'We need your help': Milwaukee police chief, mayor call on public for help after violent weekend

’We need your help’: Milwaukee police chief, mayor call on public for help after violent weekend

MILWAUKEE (CBS 58) -- City leaders are concerned after a violent weekend in Milwaukee and they're calling on the public to report potential threats before they turn deadly. 

The Milwaukee Police Department (MPD) reports 19 non-fatal shooting victims, three homicide victims, four juvenile victims and five female victims. Four people were arrested. 

"I am not afraid to say this without any hesitation. We need your help," Milwaukee Police Chief Jeffrey Norman said. "This cannot be just the Milwaukee Police Department begging and waiting for information to come."

City leaders are hoping that more than a dozen shootings on the warmest weekend of the year so far isn't a precursor of what's to come this summer.

"It's disgusting, quite frankly. No kid in this city, or anywhere in this state or in this country, should have to live in an environment like that, where they can't go outside and play or have to worry about being shot. We shouldn't have a community like that," Mayor Cavalier Johnson said. 

Johnson said the reasons for violence are not simple, and therefore the solutions aren't either.

He points to trauma, lack of stability, lack of access to family support and work, and poverty as driving forces of violent behavior in Milwaukee.

"The problems that we saw here didn't just spring up overnight, didn't just spring up this weekend. These have been decades in the making," Johnson said.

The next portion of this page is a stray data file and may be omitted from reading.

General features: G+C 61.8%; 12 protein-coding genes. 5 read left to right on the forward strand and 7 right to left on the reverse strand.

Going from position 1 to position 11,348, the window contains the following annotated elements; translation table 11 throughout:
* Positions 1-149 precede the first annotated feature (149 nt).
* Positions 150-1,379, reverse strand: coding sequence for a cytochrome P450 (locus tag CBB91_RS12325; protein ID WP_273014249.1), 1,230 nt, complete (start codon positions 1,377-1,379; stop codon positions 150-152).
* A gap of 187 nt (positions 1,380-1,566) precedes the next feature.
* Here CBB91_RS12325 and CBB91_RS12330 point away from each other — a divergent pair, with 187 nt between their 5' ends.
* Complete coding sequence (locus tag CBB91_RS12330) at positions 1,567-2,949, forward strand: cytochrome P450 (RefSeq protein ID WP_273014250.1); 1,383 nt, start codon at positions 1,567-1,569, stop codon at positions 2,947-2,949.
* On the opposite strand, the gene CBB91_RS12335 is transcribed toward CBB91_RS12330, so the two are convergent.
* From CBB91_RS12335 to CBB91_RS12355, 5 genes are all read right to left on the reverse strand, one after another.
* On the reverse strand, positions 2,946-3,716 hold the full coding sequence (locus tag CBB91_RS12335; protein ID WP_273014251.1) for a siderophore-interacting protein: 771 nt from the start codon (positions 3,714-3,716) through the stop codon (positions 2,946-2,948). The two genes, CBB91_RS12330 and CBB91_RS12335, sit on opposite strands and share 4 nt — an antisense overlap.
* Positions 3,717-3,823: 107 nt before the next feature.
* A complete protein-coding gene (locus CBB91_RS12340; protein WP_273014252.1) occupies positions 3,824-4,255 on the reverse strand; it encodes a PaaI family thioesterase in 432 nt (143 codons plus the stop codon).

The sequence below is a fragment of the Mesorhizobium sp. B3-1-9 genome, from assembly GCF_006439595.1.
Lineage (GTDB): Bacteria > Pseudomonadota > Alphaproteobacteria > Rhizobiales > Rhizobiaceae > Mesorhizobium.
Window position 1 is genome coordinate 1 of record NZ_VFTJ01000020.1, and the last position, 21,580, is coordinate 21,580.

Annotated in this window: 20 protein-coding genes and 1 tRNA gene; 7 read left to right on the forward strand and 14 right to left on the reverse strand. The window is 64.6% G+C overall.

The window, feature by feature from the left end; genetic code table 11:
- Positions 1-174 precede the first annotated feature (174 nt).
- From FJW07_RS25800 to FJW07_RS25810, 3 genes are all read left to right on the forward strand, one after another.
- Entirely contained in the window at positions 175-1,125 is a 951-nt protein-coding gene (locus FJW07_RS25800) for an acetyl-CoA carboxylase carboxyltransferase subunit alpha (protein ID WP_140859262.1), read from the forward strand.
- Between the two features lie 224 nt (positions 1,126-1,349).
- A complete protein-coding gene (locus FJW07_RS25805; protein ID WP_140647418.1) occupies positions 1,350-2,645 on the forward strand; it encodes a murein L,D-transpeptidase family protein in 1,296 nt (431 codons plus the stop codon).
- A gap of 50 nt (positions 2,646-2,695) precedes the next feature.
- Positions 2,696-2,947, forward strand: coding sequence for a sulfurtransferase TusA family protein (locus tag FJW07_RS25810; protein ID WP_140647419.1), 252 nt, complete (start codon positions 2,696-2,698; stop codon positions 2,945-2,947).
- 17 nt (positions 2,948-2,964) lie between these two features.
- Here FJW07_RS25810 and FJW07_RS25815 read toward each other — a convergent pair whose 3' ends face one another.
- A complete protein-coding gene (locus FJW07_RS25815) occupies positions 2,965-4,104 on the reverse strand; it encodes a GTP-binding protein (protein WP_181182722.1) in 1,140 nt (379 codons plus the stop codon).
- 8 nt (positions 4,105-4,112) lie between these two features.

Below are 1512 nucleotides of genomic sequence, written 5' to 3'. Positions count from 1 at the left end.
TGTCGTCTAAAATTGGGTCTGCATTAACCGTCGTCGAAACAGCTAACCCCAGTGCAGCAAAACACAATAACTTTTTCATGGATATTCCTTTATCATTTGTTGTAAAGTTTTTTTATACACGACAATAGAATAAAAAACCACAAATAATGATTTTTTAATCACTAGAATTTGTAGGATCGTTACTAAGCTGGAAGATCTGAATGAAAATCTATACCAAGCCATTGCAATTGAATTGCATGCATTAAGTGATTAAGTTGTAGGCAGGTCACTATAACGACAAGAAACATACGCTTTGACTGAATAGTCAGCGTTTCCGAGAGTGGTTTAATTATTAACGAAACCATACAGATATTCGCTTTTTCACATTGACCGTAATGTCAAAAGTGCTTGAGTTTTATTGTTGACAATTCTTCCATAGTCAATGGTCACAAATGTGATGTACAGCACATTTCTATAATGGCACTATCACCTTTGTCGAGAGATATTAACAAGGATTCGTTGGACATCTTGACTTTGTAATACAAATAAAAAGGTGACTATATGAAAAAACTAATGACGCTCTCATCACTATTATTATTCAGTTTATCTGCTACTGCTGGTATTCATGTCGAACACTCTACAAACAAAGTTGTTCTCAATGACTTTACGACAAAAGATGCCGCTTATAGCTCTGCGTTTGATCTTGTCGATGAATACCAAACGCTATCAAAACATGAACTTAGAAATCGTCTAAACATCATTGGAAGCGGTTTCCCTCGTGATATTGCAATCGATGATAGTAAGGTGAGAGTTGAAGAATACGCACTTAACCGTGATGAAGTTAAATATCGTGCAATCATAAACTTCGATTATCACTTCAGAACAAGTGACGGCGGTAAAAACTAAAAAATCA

Johnson said putting an end to gun violence begins with a collaborative approach. He wants to see more outreach at the city level and gun reform at the state level.

"There's so many, so many issues that we have to get our arms around in this community for everyone to stop seeing the rash of shootings that we have in this community," Johnson said.

The Office of Violence Prevention recently received $8 million in American Rescue Plan Act (ARPA) funding that will be spent over a five-year period. They're using that money to expand their team and efforts in neighborhoods where violence is spreading.

While city leaders are asking for the public's help in turning the gun violence trend around, Norman wants people to know his department is doing what they can to stop it.

"MPD is watching. We're not just sitting on the sidelines," Norman said.

MPD encourages people to report potential threats and reminds them they can stay anonymous. 

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